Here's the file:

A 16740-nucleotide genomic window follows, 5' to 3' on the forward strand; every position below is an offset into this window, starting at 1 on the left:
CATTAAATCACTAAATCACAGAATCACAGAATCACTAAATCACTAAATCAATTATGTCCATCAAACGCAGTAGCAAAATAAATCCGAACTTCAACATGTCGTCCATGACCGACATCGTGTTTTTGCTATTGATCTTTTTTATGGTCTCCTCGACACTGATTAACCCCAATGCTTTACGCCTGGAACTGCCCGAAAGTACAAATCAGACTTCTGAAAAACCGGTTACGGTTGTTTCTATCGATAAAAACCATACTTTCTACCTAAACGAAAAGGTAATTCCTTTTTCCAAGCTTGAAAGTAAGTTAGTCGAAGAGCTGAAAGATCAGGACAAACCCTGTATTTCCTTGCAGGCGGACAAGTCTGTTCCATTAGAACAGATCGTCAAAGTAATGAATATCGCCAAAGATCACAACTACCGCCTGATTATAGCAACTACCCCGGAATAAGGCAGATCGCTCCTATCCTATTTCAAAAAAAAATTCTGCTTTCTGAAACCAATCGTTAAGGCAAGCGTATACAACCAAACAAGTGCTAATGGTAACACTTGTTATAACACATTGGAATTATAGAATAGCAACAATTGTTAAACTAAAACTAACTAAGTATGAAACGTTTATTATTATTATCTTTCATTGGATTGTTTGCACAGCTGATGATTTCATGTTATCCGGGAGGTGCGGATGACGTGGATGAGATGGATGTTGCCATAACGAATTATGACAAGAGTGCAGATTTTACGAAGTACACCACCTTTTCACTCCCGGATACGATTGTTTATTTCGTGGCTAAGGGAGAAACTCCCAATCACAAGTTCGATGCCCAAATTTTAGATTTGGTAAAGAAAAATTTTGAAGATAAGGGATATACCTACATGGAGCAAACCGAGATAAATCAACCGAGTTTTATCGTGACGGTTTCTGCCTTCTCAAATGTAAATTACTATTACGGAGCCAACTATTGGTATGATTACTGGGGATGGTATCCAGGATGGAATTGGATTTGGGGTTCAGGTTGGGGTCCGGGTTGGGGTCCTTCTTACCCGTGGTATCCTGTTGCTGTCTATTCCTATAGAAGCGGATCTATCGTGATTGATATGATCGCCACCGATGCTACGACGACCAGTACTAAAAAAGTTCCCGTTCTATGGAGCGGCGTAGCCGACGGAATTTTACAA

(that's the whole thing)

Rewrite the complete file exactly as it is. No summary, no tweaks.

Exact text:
A 16740-nucleotide genomic window follows, 5' to 3' on the forward strand; every position below is an offset into this window, starting at 1 on the left:
CATTAAATCACTAAATCACAGAATCACAGAATCACTAAATCACTAAATCAATTATGTCCATCAAACGCAGTAGCAAAATAAATCCGAACTTCAACATGTCGTCCATGACCGACATCGTGTTTTTGCTATTGATCTTTTTTATGGTCTCCTCGACACTGATTAACCCCAATGCTTTACGCCTGGAACTGCCCGAAAGTACAAATCAGACTTCTGAAAAACCGGTTACGGTTGTTTCTATCGATAAAAACCATACTTTCTACCTAAACGAAAAGGTAATTCCTTTTTCCAAGCTTGAAAGTAAGTTAGTCGAAGAGCTGAAAGATCAGGACAAACCCTGTATTTCCTTGCAGGCGGACAAGTCTGTTCCATTAGAACAGATCGTCAAAGTAATGAATATCGCCAAAGATCACAACTACCGCCTGATTATAGCAACTACCCCGGAATAAGGCAGATCGCTCCTATCCTATTTCAAAAAAAAATTCTGCTTTCTGAAACCAATCGTTAAGGCAAGCGTATACAACCAAACAAGTGCTAATGGTAACACTTGTTATAACACATTGGAATTATAGAATAGCAACAATTGTTAAACTAAAACTAACTAAGTATGAAACGTTTATTATTATTATCTTTCATTGGATTGTTTGCACAGCTGATGATTTCATGTTATCCGGGAGGTGCGGATGACGTGGATGAGATGGATGTTGCCATAACGAATTATGACAAGAGTGCAGATTTTACGAAGTACACCACCTTTTCACTCCCGGATACGATTGTTTATTTCGTGGCTAAGGGAGAAACTCCCAATCACAAGTTCGATGCCCAAATTTTAGATTTGGTAAAGAAAAATTTTGAAGATAAGGGATATACCTACATGGAGCAAACCGAGATAAATCAACCGAGTTTTATCGTGACGGTTTCTGCCTTCTCAAATGTAAATTACTATTACGGAGCCAACTATTGGTATGATTACTGGGGATGGTATCCAGGATGGAATTGGATTTGGGGTTCAGGTTGGGGTCCGGGTTGGGGTCCTTCTTACCCGTGGTATCCTGTTGCTGTCTATTCCTATAGAAGCGGATCTATCGTGATTGATATGATCGCCACCGATGCTACGACGACCAGTACTAAAAAAGTTCCCGTTCTATGGAGCGGCGTAGCCGACGGAATTTTACAA